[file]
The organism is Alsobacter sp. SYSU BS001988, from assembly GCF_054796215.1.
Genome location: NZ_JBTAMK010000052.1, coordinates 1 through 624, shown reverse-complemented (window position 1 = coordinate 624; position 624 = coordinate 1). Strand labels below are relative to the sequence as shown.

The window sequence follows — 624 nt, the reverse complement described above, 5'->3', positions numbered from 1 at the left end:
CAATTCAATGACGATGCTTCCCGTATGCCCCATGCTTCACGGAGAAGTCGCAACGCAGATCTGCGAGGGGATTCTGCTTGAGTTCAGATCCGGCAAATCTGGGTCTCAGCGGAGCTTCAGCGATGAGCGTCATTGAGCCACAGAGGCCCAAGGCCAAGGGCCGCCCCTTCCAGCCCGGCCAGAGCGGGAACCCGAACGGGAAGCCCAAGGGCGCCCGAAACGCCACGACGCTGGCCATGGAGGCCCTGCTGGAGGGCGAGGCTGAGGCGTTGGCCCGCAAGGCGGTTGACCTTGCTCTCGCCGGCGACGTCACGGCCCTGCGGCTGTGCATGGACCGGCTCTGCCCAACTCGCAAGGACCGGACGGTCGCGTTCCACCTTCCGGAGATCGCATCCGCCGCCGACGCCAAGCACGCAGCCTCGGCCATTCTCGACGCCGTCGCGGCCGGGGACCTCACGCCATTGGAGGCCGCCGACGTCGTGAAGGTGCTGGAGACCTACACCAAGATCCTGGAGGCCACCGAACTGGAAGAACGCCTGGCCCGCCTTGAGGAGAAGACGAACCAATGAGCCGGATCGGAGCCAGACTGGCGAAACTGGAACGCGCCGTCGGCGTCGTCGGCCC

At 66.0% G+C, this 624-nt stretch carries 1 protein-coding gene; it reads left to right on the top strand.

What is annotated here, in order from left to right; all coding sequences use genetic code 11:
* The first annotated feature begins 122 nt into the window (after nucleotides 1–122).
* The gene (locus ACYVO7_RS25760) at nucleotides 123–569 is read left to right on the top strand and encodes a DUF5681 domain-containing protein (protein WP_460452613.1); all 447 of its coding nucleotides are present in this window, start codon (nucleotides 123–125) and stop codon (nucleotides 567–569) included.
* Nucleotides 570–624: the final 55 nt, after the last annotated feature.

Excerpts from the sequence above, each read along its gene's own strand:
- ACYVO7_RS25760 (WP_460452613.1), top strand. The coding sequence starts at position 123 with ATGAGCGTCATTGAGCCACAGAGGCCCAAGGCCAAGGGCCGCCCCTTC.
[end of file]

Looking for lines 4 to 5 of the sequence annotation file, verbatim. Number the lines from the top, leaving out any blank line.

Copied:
CAATTCAATGACGATGCTTCCCGTATGCCCCATGCTTCACGGAGAAGTCGCAACGCAGATCTGCGAGGGGATTCTGCTTGAGTTCAGATCCGGCAAATCTGGGTCTCAGCGGAGCTTCAGCGATGAGCGTCATTGAGCCACAGAGGCCCAAGGCCAAGGGCCGCCCCTTCCAGCCCGGCCAGAGCGGGAACCCGAACGGGAAGCCCAAGGGCGCCCGAAACGCCACGACGCTGGCCATGGAGGCCCTGCTGGAGGGCGAGGCTGAGGCGTTGGCCCGCAAGGCGGTTGACCTTGCTCTCGCCGGCGACGTCACGGCCCTGCGGCTGTGCATGGACCGGCTCTGCCCAACTCGCAAGGACCGGACGGTCGCGTTCCACCTTCCGGAGATCGCATCCGCCGCCGACGCCAAGCACGCAGCCTCGGCCATTCTCGACGCCGTCGCGGCCGGGGACCTCACGCCATTGGAGGCCGCCGACGTCGTGAAGGTGCTGGAGACCTACACCAAGATCCTGGAGGCCACCGAACTGGAAGAACGCCTGGCCCGCCTTGAGGAGAAGACGAACCAATGAGCCGGATCGGAGCCAGACTGGCGAAACTGGAACGCGCCGTCGGCGTCGTCGGCCC

At 66.0% G+C, this 624-nt stretch carries 1 protein-coding gene; it reads left to right on the top strand.